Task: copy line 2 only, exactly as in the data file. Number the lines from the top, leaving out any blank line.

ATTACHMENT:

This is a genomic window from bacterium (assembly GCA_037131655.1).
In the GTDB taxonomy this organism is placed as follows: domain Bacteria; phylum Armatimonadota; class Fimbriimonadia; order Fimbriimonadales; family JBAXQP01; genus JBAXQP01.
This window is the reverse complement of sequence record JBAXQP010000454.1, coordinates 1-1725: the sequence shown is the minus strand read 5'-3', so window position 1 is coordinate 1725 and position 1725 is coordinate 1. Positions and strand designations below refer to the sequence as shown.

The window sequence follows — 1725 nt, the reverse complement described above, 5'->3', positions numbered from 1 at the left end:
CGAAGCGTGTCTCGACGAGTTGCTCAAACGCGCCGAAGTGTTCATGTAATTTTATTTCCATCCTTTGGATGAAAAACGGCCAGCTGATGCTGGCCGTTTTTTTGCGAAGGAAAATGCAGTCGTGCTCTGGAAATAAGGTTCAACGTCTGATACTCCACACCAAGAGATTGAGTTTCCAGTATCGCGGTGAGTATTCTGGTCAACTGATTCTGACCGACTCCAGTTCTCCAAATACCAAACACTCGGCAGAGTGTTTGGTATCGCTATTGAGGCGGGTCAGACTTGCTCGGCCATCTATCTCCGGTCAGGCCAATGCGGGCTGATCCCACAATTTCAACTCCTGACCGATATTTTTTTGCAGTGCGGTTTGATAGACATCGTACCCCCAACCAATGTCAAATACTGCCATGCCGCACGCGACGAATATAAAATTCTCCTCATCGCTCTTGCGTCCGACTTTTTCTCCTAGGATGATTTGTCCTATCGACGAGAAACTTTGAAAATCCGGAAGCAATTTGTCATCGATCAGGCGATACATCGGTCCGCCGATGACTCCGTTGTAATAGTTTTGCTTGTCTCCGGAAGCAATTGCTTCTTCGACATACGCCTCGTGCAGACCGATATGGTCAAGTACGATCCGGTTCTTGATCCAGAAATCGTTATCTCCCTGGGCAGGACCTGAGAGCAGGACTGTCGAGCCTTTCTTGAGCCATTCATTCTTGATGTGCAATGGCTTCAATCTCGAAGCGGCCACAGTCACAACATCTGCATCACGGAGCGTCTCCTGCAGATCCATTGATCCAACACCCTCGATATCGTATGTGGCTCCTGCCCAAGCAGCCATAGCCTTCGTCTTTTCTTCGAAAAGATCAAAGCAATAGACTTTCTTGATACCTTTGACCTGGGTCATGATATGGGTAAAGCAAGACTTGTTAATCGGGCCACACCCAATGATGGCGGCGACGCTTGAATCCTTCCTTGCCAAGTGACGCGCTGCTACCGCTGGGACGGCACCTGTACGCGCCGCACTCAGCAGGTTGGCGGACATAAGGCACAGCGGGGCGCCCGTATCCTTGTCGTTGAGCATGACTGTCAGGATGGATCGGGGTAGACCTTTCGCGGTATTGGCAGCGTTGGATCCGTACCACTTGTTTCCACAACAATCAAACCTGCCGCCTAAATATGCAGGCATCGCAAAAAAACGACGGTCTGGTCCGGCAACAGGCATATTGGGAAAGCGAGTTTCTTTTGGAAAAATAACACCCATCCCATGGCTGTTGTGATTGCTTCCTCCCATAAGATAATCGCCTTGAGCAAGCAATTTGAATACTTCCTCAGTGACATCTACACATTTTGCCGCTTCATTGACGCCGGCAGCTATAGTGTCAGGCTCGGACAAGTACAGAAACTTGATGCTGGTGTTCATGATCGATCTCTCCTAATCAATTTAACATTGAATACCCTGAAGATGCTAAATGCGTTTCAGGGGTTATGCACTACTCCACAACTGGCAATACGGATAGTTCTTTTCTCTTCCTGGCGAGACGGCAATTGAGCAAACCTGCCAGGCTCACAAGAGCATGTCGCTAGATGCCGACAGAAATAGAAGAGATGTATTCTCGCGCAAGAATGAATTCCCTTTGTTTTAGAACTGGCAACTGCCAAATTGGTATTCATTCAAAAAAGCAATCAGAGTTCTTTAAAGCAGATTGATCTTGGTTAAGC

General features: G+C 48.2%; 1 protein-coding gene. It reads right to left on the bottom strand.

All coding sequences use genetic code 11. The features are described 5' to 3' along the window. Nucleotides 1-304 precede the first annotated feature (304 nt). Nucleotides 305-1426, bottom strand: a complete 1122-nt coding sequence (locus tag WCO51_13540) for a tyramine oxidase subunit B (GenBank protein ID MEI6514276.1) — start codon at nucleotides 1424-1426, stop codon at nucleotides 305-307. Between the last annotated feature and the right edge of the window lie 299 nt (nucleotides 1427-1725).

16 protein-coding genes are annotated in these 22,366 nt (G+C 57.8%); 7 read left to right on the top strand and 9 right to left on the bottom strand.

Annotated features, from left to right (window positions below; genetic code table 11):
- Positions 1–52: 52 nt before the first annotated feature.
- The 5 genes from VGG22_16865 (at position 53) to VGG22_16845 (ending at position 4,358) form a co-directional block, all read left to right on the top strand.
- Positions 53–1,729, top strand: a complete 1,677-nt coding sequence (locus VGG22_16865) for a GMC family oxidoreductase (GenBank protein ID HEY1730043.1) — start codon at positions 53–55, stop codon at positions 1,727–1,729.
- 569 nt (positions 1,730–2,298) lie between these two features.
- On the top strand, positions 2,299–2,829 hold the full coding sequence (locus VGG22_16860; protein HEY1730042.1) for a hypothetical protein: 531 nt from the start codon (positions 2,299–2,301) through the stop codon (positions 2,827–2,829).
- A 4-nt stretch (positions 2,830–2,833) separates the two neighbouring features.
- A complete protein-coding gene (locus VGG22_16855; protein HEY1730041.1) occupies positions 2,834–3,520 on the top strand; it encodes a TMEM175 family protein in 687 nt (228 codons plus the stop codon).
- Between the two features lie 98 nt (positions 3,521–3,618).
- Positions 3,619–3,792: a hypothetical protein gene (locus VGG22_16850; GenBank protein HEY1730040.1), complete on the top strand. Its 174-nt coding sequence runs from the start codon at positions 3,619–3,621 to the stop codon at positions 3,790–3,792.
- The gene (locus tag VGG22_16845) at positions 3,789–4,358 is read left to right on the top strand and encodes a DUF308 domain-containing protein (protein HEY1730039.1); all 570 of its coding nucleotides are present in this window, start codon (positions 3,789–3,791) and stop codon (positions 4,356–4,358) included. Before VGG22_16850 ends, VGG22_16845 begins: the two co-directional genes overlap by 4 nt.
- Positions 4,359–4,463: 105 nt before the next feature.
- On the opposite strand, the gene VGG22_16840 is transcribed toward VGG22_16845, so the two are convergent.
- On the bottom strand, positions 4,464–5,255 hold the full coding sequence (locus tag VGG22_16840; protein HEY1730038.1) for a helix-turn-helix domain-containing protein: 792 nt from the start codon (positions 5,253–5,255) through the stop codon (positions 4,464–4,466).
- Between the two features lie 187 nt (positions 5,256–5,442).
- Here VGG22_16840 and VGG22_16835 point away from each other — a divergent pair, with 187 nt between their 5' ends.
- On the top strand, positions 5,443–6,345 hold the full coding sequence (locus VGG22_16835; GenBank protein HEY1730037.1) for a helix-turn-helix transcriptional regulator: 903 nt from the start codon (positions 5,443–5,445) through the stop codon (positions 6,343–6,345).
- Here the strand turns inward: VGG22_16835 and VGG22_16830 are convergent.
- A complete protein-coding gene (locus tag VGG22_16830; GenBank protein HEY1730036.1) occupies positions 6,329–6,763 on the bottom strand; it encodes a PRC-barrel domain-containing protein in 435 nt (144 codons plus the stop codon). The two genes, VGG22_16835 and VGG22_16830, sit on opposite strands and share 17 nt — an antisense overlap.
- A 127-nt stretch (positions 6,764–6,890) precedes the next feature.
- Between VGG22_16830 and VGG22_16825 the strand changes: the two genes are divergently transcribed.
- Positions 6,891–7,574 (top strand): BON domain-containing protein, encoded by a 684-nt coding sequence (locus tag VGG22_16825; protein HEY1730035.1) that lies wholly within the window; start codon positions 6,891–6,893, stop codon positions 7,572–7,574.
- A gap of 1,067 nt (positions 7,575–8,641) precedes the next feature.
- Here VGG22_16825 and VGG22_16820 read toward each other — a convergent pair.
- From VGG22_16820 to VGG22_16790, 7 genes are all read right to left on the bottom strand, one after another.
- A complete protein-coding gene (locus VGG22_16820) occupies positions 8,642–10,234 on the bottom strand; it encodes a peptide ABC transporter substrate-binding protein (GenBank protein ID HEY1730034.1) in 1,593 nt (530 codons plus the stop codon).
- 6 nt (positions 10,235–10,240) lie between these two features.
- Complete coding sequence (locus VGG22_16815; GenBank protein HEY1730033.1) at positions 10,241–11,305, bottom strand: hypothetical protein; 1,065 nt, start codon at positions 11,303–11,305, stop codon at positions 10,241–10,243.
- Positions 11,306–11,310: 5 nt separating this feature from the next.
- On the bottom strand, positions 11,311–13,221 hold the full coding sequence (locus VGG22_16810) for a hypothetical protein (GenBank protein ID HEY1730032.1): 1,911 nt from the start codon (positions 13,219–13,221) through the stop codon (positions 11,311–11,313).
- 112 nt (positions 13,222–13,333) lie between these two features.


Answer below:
In the GTDB taxonomy this organism is placed as follows: domain Bacteria; phylum Armatimonadota; class Fimbriimonadia; order Fimbriimonadales; family JBAXQP01; genus JBAXQP01.